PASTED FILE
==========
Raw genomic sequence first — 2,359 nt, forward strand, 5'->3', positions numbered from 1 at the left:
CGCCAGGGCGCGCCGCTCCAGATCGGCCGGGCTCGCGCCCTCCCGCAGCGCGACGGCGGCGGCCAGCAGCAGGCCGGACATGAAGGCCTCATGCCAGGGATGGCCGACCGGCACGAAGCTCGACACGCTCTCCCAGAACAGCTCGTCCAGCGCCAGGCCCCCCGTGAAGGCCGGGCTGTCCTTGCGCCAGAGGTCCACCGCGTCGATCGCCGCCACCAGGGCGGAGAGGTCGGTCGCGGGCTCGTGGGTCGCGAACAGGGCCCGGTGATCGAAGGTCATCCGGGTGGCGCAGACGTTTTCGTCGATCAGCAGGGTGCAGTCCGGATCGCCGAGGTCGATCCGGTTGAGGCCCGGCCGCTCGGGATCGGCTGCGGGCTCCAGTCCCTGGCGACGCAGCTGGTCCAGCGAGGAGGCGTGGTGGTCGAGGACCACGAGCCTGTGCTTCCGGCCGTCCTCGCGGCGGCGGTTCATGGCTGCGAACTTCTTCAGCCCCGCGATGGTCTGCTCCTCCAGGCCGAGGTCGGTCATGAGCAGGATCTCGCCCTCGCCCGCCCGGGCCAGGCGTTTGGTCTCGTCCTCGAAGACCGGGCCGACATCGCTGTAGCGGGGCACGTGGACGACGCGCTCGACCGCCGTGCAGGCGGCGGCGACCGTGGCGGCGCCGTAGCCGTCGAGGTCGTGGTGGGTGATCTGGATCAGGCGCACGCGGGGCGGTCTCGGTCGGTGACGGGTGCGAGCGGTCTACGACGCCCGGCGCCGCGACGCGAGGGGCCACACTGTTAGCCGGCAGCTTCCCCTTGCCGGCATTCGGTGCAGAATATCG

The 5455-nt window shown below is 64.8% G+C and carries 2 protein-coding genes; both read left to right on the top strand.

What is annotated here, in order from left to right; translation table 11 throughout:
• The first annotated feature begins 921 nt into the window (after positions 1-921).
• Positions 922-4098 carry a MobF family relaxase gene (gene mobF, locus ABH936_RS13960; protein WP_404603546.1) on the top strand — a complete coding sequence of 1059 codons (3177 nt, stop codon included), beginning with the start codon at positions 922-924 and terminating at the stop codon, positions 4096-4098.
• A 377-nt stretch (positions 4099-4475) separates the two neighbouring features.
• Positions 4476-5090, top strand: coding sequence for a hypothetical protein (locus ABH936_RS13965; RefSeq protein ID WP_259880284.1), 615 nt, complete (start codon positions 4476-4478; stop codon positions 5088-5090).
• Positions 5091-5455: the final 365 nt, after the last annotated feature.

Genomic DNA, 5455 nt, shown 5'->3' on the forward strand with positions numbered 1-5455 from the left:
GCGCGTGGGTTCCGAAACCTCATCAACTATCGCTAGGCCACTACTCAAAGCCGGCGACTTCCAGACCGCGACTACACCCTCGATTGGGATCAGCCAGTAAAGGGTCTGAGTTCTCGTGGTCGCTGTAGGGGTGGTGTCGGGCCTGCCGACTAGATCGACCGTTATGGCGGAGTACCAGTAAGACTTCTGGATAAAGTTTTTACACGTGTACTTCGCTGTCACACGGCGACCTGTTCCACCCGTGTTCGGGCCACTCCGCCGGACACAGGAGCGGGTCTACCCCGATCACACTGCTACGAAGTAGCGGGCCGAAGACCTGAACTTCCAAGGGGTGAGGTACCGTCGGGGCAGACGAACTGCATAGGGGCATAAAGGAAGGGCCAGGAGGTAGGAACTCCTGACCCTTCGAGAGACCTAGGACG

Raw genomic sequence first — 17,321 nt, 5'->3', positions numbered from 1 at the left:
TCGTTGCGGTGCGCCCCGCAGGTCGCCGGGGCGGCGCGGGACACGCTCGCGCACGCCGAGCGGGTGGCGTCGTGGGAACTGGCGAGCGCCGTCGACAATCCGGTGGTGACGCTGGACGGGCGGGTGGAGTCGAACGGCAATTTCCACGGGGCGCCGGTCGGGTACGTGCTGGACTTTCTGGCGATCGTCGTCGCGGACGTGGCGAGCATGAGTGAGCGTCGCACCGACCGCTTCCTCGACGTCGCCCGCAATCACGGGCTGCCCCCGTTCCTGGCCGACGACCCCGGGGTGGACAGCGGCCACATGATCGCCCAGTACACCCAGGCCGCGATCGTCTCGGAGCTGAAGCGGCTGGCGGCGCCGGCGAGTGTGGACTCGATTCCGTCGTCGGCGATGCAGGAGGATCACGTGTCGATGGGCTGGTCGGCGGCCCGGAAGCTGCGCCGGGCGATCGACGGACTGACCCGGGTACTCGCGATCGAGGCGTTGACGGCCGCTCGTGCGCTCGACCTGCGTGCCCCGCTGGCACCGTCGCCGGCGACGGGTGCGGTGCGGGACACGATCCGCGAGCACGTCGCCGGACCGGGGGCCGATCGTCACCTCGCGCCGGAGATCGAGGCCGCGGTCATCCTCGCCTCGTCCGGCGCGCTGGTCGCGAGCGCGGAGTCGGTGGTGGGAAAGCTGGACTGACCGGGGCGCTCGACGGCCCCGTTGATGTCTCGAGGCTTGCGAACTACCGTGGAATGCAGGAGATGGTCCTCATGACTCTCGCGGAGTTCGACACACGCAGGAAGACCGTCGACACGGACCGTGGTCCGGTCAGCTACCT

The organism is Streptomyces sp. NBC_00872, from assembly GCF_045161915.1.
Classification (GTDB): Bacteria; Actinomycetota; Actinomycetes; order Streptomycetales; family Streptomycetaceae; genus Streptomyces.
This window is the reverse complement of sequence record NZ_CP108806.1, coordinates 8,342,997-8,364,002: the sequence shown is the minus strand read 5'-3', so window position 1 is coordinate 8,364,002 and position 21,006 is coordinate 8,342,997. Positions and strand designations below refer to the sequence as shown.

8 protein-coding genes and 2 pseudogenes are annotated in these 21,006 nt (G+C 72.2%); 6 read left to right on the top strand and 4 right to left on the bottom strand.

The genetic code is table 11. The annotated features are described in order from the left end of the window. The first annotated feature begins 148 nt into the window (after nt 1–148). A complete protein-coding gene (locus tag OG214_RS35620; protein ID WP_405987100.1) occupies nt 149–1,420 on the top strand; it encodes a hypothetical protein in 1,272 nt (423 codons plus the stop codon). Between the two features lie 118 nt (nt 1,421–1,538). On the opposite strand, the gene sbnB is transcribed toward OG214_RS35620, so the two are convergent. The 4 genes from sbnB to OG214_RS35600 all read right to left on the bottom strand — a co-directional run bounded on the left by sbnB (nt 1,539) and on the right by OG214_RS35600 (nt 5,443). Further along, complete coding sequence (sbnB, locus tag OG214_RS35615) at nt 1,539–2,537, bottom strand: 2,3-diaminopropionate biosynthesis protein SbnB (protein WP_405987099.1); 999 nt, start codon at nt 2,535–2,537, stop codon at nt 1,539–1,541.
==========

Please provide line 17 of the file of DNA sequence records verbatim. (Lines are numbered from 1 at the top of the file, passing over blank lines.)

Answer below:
8 protein-coding genes and 2 pseudogenes are annotated in these 21,006 nt (G+C 72.2%); 6 read left to right on the top strand and 4 right to left on the bottom strand.